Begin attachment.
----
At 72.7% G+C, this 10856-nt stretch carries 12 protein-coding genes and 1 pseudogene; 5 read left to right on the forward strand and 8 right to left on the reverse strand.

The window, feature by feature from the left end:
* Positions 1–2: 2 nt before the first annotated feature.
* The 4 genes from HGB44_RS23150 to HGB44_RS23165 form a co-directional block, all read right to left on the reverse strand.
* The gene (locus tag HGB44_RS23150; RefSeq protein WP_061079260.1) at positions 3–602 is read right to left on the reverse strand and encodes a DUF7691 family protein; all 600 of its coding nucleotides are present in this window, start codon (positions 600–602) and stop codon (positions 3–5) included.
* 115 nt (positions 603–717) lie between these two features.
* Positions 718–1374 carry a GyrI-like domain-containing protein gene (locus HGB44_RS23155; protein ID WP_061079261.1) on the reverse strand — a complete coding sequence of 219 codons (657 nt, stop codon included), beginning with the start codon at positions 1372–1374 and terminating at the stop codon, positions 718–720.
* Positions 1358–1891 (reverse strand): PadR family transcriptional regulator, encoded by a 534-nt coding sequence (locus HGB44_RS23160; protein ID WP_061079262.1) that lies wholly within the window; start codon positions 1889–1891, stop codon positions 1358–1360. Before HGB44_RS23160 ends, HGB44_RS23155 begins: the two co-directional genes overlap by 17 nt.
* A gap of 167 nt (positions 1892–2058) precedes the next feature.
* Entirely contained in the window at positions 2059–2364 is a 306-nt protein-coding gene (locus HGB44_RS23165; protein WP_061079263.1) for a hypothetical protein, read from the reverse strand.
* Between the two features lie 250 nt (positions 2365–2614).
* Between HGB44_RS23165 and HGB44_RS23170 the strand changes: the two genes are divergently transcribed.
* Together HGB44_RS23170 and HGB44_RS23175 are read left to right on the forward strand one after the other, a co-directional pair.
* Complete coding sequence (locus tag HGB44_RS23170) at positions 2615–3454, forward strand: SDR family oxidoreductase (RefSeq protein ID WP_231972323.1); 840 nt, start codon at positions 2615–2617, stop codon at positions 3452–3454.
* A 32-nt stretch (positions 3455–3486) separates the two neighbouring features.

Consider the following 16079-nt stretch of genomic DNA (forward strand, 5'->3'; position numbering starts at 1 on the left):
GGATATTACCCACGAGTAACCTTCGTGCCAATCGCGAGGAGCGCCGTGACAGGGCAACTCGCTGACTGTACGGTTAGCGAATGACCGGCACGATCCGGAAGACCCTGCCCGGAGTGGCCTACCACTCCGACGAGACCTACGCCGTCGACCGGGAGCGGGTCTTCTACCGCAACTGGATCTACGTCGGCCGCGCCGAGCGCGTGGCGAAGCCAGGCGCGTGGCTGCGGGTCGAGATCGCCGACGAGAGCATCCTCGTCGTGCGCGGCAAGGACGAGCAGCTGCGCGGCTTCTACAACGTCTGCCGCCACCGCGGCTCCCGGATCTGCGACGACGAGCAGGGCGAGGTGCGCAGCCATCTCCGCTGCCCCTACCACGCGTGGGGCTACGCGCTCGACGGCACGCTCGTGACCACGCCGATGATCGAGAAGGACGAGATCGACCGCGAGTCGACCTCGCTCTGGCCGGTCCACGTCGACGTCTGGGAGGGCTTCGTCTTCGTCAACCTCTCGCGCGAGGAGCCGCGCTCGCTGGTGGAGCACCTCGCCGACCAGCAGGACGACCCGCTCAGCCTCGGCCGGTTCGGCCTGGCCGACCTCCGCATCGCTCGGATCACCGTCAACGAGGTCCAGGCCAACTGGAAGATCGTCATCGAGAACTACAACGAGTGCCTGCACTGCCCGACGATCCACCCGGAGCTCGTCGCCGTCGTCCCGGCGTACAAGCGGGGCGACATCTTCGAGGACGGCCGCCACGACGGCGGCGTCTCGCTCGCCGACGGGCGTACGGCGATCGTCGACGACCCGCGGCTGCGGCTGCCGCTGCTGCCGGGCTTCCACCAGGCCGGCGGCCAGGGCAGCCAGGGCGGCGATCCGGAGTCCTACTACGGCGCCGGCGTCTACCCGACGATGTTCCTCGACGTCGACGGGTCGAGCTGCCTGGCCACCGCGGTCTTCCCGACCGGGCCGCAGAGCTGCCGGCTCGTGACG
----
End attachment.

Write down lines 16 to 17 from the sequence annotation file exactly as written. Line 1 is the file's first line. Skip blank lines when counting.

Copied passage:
Consider the following 16079-nt stretch of genomic DNA (forward strand, 5'->3'; position numbering starts at 1 on the left):
GGATATTACCCACGAGTAACCTTCGTGCCAATCGCGAGGAGCGCCGTGACAGGGCAACTCGCTGACTGTACGGTTAGCGAATGACCGGCACGATCCGGAAGACCCTGCCCGGAGTGGCCTACCACTCCGACGAGACCTACGCCGTCGACCGGGAGCGGGTCTTCTACCGCAACTGGATCTACGTCGGCCGCGCCGAGCGCGTGGCGAAGCCAGGCGCGTGGCTGCGGGTCGAGATCGCCGACGAGAGCATCCTCGTCGTGCGCGGCAAGGACGAGCAGCTGCGCGGCTTCTACAACGTCTGCCGCCACCGCGGCTCCCGGATCTGCGACGACGAGCAGGGCGAGGTGCGCAGCCATCTCCGCTGCCCCTACCACGCGTGGGGCTACGCGCTCGACGGCACGCTCGTGACCACGCCGATGATCGAGAAGGACGAGATCGACCGCGAGTCGACCTCGCTCTGGCCGGTCCACGTCGACGTCTGGGAGGGCTTCGTCTTCGTCAACCTCTCGCGCGAGGAGCCGCGCTCGCTGGTGGAGCACCTCGCCGACCAGCAGGACGACCCGCTCAGCCTCGGCCGGTTCGGCCTGGCCGACCTCCGCATCGCTCGGATCACCGTCAACGAGGTCCAGGCCAACTGGAAGATCGTCATCGAGAACTACAACGAGTGCCTGCACTGCCCGACGATCCACCCGGAGCTCGTCGCCGTCGTCCCGGCGTACAAGCGGGGCGACATCTTCGAGGACGGCCGCCACGACGGCGGCGTCTCGCTCGCCGACGGGCGTACGGCGATCGTCGACGACCCGCGGCTGCGGCTGCCGCTGCTGCCGGGCTTCCACCAGGCCGGCGGCCAGGGCAGCCAGGGCGGCGATCCGGAGTCCTACTACGGCGCCGGCGTCTACCCGACGATGTTCCTCGACGTCGACGGGTCGAGCTGCCTGGCCACCGCGGTCTTCCCGACCGGGCCGCAGAGCTGCCGGCTCGTGACG